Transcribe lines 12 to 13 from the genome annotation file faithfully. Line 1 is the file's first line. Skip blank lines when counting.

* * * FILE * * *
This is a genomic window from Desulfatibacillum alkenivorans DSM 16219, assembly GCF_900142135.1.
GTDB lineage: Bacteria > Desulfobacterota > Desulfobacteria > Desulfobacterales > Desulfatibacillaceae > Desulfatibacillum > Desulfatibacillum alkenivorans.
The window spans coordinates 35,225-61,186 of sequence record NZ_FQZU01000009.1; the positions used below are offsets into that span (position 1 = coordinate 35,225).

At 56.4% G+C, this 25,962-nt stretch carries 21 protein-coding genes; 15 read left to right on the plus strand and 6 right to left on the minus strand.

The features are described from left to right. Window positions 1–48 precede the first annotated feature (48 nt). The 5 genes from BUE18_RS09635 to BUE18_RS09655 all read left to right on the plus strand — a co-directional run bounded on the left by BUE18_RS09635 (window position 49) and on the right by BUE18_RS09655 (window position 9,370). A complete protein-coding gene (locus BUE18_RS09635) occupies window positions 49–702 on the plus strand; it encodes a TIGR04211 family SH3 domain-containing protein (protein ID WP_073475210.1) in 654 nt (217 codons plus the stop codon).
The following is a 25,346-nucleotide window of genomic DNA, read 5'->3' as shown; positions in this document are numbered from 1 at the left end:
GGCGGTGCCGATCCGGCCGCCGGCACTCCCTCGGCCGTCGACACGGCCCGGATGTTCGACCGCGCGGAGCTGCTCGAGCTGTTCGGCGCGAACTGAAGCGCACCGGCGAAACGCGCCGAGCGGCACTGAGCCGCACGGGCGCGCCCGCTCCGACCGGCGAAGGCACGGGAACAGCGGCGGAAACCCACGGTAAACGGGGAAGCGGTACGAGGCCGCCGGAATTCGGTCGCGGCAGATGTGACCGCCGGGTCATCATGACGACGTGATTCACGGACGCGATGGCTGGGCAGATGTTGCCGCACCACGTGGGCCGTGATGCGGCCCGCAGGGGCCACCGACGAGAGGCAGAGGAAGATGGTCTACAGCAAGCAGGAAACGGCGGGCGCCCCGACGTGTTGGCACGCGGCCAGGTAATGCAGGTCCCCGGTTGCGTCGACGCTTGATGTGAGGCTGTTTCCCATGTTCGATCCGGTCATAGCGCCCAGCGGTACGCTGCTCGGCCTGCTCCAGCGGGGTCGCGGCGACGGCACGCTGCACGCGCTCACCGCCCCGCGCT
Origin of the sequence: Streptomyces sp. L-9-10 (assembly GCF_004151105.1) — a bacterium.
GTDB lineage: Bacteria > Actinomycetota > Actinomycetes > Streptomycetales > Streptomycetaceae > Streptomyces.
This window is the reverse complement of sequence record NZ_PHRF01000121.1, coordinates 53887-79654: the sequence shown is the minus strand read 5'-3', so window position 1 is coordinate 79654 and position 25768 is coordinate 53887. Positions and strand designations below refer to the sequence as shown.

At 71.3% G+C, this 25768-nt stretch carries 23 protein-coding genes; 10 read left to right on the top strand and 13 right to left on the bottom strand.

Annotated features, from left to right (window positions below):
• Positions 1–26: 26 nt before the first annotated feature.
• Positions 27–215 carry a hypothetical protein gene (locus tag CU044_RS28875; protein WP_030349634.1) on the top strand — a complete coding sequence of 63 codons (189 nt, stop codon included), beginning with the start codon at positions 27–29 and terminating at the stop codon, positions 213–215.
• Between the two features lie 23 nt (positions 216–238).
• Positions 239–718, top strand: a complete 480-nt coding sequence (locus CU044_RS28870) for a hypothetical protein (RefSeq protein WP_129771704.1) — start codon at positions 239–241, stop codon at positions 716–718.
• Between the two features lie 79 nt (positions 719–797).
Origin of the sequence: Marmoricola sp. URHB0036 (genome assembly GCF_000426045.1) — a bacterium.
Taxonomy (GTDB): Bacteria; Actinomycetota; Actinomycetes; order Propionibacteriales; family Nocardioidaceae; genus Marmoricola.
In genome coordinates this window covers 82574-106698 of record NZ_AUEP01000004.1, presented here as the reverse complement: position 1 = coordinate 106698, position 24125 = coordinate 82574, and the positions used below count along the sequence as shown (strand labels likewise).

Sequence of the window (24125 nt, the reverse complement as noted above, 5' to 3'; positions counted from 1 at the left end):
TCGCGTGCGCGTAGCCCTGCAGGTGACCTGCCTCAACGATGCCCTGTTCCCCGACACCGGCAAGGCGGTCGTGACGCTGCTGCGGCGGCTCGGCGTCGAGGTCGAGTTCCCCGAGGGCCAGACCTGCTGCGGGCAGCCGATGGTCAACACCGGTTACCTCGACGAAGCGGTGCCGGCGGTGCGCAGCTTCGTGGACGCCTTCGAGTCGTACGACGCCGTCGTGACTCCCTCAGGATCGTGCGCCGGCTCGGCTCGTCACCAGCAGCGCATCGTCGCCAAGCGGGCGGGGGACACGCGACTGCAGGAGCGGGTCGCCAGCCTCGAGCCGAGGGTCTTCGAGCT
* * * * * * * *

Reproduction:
Annotated features, from left to right (window positions below):
• Positions 1–26: 26 nt before the first annotated feature.